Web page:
Prospect progress report: Jack Studnicka



A quarter of the way into his first full season as a pro, Jack Studnicka is in a good place.

The 20-year-old center is playing big minutes for the Providence Bruins and his game is trending upward.

With goals in four of the last five games, Studnicka is tied with Paul Carey and Alex Petrovic for the team scoring lead with 13 points (6 goals and 7 assists) in 18 games.

“He’s been good,’’ said coach Jay Leach. “The workload we’re giving him, for a 20-year-old kid, it’s impressive that he’s been able to handle all that. He plays in every situation. Obviously, he’s getting a tough matchup most nights.’’

Making the jump from the Ontario Hockey League requires some adjustment, but Studnicka is feeling more comfortable every day.

“It took a couple of games to get used to the schedule, the speed, the maintenance. I feel like I’m in full swing now and playing to my ability,’’ Studnicka said after practice on Thursday.

“I’ve been trying to come to the rink every game and work as hard as I can and do the details and kind of let the offense take care of itself. It’s nice to see that paying off and hopefully I can continue that going forward.

“I’m really trying to protect the puck down low, create some offensive zone time with the puck on my stick, kind of trying to feel out how teams in this league play in their D zone. Spin off guys, create space and look for an open play, be a playmaker and shoot when I can,’’ he said.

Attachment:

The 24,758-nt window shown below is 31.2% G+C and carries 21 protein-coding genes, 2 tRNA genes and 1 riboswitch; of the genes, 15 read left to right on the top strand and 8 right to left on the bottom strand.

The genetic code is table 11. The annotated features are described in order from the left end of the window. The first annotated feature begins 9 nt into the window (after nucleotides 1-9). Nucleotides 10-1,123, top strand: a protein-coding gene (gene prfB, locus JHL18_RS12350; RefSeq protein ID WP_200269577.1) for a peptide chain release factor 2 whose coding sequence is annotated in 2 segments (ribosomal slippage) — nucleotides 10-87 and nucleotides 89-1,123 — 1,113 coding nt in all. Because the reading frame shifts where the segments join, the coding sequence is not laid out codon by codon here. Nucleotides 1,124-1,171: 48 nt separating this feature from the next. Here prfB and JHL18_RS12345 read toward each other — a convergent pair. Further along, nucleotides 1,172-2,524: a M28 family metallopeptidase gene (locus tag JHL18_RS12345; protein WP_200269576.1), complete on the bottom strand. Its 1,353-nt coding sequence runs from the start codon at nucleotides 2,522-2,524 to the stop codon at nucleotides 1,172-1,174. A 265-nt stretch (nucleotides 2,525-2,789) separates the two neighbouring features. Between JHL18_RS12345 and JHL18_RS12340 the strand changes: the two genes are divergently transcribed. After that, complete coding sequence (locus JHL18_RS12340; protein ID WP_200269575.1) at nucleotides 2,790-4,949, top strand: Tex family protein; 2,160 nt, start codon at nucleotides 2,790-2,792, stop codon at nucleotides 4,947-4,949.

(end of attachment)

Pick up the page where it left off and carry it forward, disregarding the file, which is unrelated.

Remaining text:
Studnicka is among the team leaders in ice time for forwards, averaging from 18 to 21 minutes per game, according to Leach.

“The No. 1 thing for him is he competes. Loves playing the game. He’s a really smart player. He’s shown that ability to find guys – I don’t know if I want to call it a next-level play — but he does have that ability to really see the ice well and make a play that I can’t say I’ve seen from everyone. That does set him apart,’’ said Leach.

“You can clearly tell he’s 20 years old and just growing into his body. We have to be careful with our expectations with someone like that.’’

Studnicka’s dad, who played for Maine in the 1980s, has visited twice. His mom is scheduled for a visit next month.

“This is kind of my first year living on my own. Me and Cooper Zech are living together, trying to cook, put some recipes together. We’re both in the same boat, trying to put some weight on, some good weight. We’re learning how to cook and, in our down time, watching hockey, watching movies, what any normal kid does,’’ he said.

As he works on his own game in the AHL, Studnicka naturally is paying attention to what’s going on with the parent club.

“I like to watch their games, but it’s tough when we’re playing and they’re playing (at the same time). I don’t go and rewatch or anything like that, but if they are on, I’m watching the game, for sure,’’ he said.

The goal, of course, is to be playing in, not watching, those NHL games, whether it’s later this season or next.

“No rush, in my mind. When called upon, I think I’m going to be ready, mentally and physically,’’ he said.

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